So coming back to your question about prednisone, if Chemo were to exhibit severe symptoms like acute vomiting or diarrhea during a time that your vet's office is closed, you'd probably want to go ahead and give him some emergency pred. However, if the issue arises while your vet is available, I'd contact the vet and try to take him in directly to be seen prior to giving the prednisone. This is because prednisone skews the results of the monitoring ACTH blood test, which is likely the first test your vet will want to perform if low cortisol is suspected. If possible, it's better to run the test first, and then prednisone (or an injectable steroid) can be given immediately afterwards while you await the test results.

    So, bottom line, the prednisone is good to have on hand as a safety net if Chemo becomes acutely ill at a time when you cannot get him in to the vet. But if your vet is available, it's usually best to quickly take him in to be evaluated beforehand. Also, if you are ever concerned that Chemo is acting "off" even though he's not actively ill, you can always just temporarily withhold giving any more trilostane until you've had the chance to consult with your vet about your concerns.

    Marianne
    Last edited by labblab; 08-12-2017 at 12:34 PM. Reason: To add.

  7. #17
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    Default Re: Scared! Dog just got diagnosed with Cushing.

    Thank you so much. Will keep you updated.

  8. #18
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    Default Re: Scared! Dog just got diagnosed with Cushing.

    Quick question. Since his prostate is enlarged still would that cause a false low dose dex. Same with testicular cancer he might have it the vet pointed out that his ball has a hard spot on it?...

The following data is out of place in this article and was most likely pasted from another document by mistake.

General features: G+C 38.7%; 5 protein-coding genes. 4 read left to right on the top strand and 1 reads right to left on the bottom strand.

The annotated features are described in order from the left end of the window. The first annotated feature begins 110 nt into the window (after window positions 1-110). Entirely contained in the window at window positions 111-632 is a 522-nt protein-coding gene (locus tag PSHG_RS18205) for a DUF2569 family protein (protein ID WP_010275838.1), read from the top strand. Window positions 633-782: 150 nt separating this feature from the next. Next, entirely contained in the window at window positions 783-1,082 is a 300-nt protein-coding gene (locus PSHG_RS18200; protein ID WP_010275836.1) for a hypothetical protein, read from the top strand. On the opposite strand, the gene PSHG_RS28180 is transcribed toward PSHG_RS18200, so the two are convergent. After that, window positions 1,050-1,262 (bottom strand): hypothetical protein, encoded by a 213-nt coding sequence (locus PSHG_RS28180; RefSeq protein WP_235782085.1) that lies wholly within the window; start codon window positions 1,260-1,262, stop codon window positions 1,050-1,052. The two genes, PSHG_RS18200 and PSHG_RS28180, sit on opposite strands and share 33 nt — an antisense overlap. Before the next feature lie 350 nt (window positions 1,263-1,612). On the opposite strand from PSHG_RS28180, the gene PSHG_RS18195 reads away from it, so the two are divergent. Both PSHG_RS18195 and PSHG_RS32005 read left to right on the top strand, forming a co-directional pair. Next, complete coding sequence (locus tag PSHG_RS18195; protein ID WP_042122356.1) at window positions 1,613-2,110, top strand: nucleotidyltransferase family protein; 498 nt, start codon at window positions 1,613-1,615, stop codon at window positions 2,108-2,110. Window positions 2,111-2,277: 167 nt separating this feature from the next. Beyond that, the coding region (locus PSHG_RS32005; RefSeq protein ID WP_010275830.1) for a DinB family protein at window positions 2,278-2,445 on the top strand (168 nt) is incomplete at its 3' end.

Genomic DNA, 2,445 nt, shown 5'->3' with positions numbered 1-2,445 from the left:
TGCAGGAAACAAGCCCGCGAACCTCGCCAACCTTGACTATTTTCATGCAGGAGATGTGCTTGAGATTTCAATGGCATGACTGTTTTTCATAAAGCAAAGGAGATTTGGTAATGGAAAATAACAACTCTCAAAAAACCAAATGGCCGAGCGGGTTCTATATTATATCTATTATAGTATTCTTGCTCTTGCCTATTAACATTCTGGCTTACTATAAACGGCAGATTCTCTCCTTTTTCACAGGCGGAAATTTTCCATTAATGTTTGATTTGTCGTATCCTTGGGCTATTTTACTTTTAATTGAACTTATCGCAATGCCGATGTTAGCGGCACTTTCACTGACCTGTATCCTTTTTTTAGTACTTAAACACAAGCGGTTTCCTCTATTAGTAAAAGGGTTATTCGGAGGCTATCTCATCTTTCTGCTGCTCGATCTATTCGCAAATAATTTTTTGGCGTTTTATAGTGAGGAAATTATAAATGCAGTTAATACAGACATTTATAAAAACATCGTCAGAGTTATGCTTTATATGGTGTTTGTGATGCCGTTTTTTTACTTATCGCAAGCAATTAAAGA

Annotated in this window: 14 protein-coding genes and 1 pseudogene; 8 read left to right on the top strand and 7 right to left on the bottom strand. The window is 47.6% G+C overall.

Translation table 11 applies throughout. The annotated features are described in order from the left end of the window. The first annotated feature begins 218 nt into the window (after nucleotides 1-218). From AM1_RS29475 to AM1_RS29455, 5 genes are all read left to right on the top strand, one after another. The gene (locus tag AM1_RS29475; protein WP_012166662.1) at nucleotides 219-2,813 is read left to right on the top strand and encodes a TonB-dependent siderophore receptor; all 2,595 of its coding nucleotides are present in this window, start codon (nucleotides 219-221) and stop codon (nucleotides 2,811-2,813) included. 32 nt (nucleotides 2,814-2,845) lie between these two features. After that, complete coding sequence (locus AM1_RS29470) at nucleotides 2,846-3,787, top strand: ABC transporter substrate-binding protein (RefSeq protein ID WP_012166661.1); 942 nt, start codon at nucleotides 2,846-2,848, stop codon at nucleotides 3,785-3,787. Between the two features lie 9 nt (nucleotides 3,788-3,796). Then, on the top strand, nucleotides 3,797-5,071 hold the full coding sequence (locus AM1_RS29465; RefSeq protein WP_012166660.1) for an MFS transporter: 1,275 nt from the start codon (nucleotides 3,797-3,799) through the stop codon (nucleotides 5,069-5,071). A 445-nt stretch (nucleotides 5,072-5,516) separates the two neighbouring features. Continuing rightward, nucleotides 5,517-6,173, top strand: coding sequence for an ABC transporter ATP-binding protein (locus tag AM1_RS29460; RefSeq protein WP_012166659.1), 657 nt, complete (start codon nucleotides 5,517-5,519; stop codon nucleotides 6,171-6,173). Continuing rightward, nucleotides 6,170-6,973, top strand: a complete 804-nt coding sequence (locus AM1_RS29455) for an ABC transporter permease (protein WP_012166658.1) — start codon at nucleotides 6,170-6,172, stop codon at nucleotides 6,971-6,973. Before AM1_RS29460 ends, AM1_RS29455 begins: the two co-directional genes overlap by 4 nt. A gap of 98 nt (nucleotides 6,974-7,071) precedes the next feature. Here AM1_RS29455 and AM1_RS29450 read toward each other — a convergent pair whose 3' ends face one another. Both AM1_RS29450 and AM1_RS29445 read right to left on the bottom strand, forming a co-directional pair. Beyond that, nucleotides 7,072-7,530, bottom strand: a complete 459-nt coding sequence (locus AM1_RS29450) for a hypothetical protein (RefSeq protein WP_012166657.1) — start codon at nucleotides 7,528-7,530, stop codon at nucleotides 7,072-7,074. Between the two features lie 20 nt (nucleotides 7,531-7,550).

Also forgot to say he has head tilt and his eyes are draining clear liquid. Tilts his head to the side that drains more. Both eyes has styes. The eye that drains more looks like he has trouble closing.

  9. #19
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    Default Re: Scared! Dog just got diagnosed with Cushing.

    The drawback to either of the two diagnosistic Cushing's blood tests is that they are not 100% specific to measuring Cushing's. What they do measure is elevated adrenal activity that is characteristic of Cushing's, but can also be caused by other stresses to the body including other disease processes. Whether or not Chemo's prostate/testicular issues are severe enough to falsely skew the LDDS, I do not know (nor probably does anybody else). But that's why the existence of other overt and laboratory abnormalities that are consistent with Cushing's play such an important role in determining whether treatment seems to be appropriate.

    In Chemo's case, he does exhibit some of these other symptoms, and I assume that's why your vet thinks it's worth it to try the trilostane. Ultimately, the proof will be in the pudding -- if Chemo improves while taking the trilostane, it's fair to assume that Cushing's is truly the culprit. If he instead worsens or reacts poorly to the trilostane, you'd have better reason to believe that perhaps the Cushing's diagnosis is inaccurate after all. So, bottom line, we'll all be very anxious to see how he does!

    Marianne

  10. #20
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    Aug 2017
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    Default Re: Scared! Dog just got diagnosed with Cushing.

    Talked to the vet this morning. His poop was a really soft hit the floor like a cow patty in a circle. She advised me to stop giving him the meds while she seeks advice from a internal medicine specialist.